“Men who want to be feminists do not need to be given a space in feminism. They need to take the space they have in society and make it feminist.”—Kelley Temple, NUS National Women’s Officer (via emilopia)
The problem, Althusser suggests, is that we don’t notice the forms in which our lives are constructed. Society functions as something obvious, something given, almost natural.
In order to understand the hidden imperatives, the codes of being, the secret requirements that philosophers call ‘ideologies’, we need to remove the veil of obviousness and givenness. Only then do we notice the bizarre but highly ordered logic that we obey, unthinkingly, in our everyday lives.
We may well feel ourselves opposed to ‘society’ or the ‘status quo’: however, paradoxically, for a particular ideology to survive, it is not essential that people actively support or believe in it.
The crucial thing is that people do not express their disbelief. For them to abide by the majority opinion, all that matters is that they believe it to be true that most of the people around them believe.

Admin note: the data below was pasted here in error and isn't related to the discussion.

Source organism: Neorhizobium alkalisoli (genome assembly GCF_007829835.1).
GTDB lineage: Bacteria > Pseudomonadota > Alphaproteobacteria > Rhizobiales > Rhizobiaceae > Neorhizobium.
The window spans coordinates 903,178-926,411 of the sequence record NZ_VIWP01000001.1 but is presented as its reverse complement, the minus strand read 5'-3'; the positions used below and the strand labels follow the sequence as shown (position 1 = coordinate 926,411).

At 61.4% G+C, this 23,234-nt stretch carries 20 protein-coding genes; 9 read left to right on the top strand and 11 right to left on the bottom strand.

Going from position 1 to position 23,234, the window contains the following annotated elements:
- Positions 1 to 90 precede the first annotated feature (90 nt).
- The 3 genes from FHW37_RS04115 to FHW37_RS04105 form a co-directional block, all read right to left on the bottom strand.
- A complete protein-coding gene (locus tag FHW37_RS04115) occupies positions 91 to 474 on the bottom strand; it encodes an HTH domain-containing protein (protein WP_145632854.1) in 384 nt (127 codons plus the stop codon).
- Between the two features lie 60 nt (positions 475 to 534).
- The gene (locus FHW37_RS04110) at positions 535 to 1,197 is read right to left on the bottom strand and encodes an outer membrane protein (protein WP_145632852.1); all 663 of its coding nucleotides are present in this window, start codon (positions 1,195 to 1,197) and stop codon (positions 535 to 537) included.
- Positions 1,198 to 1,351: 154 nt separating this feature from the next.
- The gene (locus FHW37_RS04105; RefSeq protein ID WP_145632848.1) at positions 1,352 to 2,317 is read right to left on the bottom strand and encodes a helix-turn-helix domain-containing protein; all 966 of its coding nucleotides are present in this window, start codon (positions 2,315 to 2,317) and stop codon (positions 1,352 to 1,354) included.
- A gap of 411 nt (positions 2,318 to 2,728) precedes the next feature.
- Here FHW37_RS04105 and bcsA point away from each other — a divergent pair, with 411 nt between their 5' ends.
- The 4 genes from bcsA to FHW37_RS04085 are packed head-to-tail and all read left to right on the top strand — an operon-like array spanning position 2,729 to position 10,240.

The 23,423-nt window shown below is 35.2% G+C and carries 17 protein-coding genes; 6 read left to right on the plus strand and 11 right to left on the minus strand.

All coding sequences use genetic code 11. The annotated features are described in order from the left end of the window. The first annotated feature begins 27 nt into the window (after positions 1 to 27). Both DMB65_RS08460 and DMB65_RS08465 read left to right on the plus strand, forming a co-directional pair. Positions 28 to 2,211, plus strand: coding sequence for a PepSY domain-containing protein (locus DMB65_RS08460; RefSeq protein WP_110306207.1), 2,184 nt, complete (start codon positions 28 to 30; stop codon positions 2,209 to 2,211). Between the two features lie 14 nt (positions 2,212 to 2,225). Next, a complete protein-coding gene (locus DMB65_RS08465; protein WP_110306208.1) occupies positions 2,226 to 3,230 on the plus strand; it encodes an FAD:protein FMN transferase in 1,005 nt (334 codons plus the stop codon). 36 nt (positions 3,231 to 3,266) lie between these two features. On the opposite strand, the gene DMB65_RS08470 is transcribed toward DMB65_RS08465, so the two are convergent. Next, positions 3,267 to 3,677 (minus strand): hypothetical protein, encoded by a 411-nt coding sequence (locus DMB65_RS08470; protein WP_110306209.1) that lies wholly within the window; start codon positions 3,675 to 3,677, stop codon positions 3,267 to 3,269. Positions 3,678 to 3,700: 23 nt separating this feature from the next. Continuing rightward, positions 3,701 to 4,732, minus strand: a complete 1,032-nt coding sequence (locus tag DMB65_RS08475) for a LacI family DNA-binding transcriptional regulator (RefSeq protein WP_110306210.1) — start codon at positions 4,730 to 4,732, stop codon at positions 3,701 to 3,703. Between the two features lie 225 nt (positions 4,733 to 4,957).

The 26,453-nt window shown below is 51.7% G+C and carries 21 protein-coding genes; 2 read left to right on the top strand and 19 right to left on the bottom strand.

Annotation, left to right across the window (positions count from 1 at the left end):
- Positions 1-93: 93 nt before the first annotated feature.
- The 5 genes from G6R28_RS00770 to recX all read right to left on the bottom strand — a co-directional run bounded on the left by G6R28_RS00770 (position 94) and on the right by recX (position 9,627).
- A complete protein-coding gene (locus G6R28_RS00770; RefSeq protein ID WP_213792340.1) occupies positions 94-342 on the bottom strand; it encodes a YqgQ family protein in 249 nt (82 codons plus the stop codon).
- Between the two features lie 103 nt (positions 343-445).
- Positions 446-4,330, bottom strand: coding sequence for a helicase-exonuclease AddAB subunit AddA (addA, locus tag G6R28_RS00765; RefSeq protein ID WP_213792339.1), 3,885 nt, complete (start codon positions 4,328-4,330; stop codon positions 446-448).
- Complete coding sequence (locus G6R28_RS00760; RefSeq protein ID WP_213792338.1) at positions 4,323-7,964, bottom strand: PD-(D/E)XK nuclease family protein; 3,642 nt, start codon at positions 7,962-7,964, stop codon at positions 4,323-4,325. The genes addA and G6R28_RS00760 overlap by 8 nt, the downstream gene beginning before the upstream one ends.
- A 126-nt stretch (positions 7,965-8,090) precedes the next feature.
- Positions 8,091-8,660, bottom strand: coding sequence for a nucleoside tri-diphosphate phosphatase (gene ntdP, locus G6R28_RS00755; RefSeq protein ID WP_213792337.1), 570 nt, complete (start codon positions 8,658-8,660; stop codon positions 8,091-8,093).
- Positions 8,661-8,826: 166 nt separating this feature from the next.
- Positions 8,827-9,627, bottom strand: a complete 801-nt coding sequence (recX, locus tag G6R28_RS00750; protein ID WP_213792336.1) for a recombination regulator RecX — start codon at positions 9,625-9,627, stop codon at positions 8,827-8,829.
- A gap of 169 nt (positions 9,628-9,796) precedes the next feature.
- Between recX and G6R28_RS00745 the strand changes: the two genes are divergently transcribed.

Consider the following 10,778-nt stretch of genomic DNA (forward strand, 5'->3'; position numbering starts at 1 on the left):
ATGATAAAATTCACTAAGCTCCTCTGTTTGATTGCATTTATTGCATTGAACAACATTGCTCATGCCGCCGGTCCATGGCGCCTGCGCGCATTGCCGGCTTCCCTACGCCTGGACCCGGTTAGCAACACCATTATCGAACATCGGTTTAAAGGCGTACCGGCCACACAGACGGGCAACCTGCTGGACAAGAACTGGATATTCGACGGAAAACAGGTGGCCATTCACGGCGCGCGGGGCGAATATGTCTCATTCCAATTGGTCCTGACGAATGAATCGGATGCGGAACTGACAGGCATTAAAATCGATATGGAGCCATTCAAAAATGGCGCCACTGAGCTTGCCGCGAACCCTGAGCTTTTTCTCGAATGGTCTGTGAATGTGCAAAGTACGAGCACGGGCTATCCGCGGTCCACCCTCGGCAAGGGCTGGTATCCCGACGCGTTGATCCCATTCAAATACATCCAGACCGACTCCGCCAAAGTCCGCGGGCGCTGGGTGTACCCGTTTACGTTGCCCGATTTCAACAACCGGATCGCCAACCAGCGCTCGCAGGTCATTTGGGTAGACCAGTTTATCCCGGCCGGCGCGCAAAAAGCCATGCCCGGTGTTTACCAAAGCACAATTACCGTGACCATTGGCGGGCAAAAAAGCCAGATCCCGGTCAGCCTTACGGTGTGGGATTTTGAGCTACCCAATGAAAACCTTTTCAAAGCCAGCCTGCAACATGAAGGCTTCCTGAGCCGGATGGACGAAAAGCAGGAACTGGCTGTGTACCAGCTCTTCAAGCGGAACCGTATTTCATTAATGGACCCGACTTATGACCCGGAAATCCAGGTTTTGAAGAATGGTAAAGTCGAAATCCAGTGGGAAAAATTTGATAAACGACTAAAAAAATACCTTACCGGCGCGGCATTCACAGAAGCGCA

Ideologies thus thrive on ‘belief in the belief of others’.
“There is a time when the operation of the machine becomes so odious, makes you so sick at heart, that you can’t take part; you can’t even passively take part, and you’ve got to put your bodies upon the gears and upon the wheels, upon the levers, upon all the apparatus, and you’ve got to make it stop. And you’ve got to indicate to the people who run it, to the people who own it, that unless you’re free, the machine will be prevented from working at all!”—Mario Savio